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From the Dark Room to Entering the Tunnel

Humanity faces the climate emergency, which is the most disruptive crisis of all. We must stop thinking about the problem from an intergenerational perspective. The problem is with us, and science urges us to take decisive action. But many politicians bury their heads in the sand like ostriches. Others outright deny the phenomenon. This latter type of behavior does not operate in a vacuum, nor is it confined to a group of countries. Denialism is a phenomenon that traps millions of people around the world. It is a shift to the far right that pushes the planet towards an impending catastrophe.

What explains this behavior?

Instead of thinking long-term, the complexity of the moment leads economic actors to prioritize the short term. This is exacerbated in contexts like the current one in Argentina, where the currency devaluation and hyperinflation fears push us towards a “every person for themselves” mentality. This premise not only contrasts with the idea of preserving a democratic society but also eliminates any possibility of addressing the climate emergency.

At the same time, the premise shifts towards an acceleration of extractivism: the need for foreign exchange imposes “exploit whatever is available.” The revenue implied by leaving oil underground evaporates, and there is a rush to sell the resource in the markets. This idea is behind Harold Hotelling’s celebrated model, where the rate of extraction and the resulting revenue generated by the activity are linked to the interest rate reflected in financial markets. In a context of high inflation, accelerating the extraction rate becomes a rational behavior. In a world in energy transition, with a high likelihood of assets becoming stranded, such behavior is certainly unconvincing.

However, the extraction rate is not only influenced by the interest rate but also by taxes or fees that could potentially be imposed on carbon. Here, we refer to the Pigouvian tax, which, by internalizing costs, affects the profitability of production. Although paradoxical, the oil crises of the 1970s coexisted with the emergence of greater environmental awareness, which over the years would become a demand for an energy transition plan.

The recognition of the climate crisis at the highest levels of political power, as seen in the manifesto of former US Vice President Al Gore, coincided with an era of low inflation and stable financial markets. But even when the so-called “divine coincidence” went awry in 2007, low interest rates persisted in the following decade to avoid further stagnation. This scenario occurred simultaneously with a substantial decrease in the cost of renewable equipment: technological change was sending signals.

Green awareness is also growing among some consumer groups, while laws and regulations condemning carbon use are spreading. In terms of the model, in an era of low (or zero) interest rates and greater environmental consciousness, they delay the pursuit of profit by oil companies.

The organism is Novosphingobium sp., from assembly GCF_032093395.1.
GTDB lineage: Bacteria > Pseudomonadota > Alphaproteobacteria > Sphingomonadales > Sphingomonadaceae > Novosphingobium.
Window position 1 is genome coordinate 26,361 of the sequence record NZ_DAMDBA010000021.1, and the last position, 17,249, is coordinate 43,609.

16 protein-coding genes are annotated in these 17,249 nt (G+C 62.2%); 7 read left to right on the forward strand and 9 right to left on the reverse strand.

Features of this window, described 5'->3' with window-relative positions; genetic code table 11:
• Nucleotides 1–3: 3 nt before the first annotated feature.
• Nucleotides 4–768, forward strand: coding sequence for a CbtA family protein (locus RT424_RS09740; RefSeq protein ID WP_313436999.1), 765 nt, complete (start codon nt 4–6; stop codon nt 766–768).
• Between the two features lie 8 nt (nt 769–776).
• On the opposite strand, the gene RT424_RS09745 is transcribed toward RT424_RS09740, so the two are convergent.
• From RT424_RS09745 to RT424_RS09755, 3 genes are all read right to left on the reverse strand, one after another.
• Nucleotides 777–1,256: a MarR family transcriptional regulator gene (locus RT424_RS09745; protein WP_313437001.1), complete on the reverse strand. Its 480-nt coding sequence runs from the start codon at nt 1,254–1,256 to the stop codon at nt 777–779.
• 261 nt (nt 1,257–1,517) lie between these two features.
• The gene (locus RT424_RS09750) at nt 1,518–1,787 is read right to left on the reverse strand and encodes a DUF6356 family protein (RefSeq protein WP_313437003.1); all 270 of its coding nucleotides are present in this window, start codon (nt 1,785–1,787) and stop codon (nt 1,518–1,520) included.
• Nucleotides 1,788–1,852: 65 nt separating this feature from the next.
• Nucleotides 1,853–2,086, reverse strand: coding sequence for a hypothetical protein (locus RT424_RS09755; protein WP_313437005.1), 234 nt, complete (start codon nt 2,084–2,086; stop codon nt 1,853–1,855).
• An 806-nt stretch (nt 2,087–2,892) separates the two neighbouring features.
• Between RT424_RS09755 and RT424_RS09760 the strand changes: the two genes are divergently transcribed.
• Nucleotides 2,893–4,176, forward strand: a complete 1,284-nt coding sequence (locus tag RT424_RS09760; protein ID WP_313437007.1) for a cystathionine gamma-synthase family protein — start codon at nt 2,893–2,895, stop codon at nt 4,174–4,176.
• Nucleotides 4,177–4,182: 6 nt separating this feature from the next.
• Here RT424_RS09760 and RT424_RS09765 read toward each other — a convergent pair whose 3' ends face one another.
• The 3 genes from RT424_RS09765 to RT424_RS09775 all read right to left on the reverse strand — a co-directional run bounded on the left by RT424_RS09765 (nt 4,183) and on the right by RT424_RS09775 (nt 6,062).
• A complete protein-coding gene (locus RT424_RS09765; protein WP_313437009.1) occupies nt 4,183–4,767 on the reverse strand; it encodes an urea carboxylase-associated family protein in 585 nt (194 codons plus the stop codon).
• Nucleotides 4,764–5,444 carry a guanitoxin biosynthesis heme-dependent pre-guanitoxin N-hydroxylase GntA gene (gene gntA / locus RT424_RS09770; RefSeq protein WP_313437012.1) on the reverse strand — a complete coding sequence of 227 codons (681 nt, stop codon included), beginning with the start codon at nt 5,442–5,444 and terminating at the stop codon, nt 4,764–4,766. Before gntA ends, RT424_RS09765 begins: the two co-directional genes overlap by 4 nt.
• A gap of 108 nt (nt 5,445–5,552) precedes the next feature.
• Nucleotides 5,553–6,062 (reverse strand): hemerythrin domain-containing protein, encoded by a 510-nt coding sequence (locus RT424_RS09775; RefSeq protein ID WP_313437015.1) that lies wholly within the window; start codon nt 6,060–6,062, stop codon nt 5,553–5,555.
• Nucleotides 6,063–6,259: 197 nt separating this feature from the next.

However, the pandemic and later the invasion of Ukraine marked the end of the “reign” of monetary policy. In a context of strong uncertainty, the urgency of “every person for themselves” causes environmental ideas to lose relevance, while governments and companies are now seeking to secure revenue: Hotelling prevails over Pigou. Suddenly, the price of a barrel is above $100, and oil exploration projects multiply around the world. The voracity for oil is not only explained by low interest rates: geopolitics matters, but corporate interests also play a role.

It seems that everyone is observing the short term, although such an interpretation is mistaken, at least in some cases. The war accelerated the transition plan within the European Union, while the introduction of the anti-inflation law in the US marked a return of industrial policy. China’s increasing industrial dominance extends to important green sectors (wind, solar, batteries, and electric vehicles).

All of the above does not mean that, in order to maintain their businesses, some entrepreneurs, who are often financiers of the far right, embrace denialism. This is the case with the Koch brothers, whose funds support libertarians’ wallets across the Western world with the aim of dismantling any climate policy, such as the one proposed by the Republican Party in the event of reaching the White House or the amendment to the Climate Change and Energy Transition Bill presented by Vox in 2020 in the Spanish Parliament. Such stances are not unfamiliar to those of us who live in the region; it’s enough to remember the years of Bolsonaro in the Palácio do Planalto.

But now it looms in Argentina. Many voters, upon entering the voting booth, became emboldened and expressed their anger towards the “traditional” political class. Regardless of their reasons, the support for Javier Milei in the primary elections on August 13 has already altered the political agenda. The “denialist machinery” driven by the far right is backed by businessmen, media, conservative foundations, and in this case, by the oil sector.

Now we have to wait and see what happens in the presidential elections. But let’s not forget that there is no more dangerous caste than the one that attacks democracy and the planet’s future.

*Translated by Ricardo Aceves from the original in Spanish.


Associate Researcher at the Center for the Study of State and Society - CEDES (Buenos Aires). Author of "Latin America Global Insertion, Energy Transition, and Sustainable Development", Cambridge University Press, 2020.


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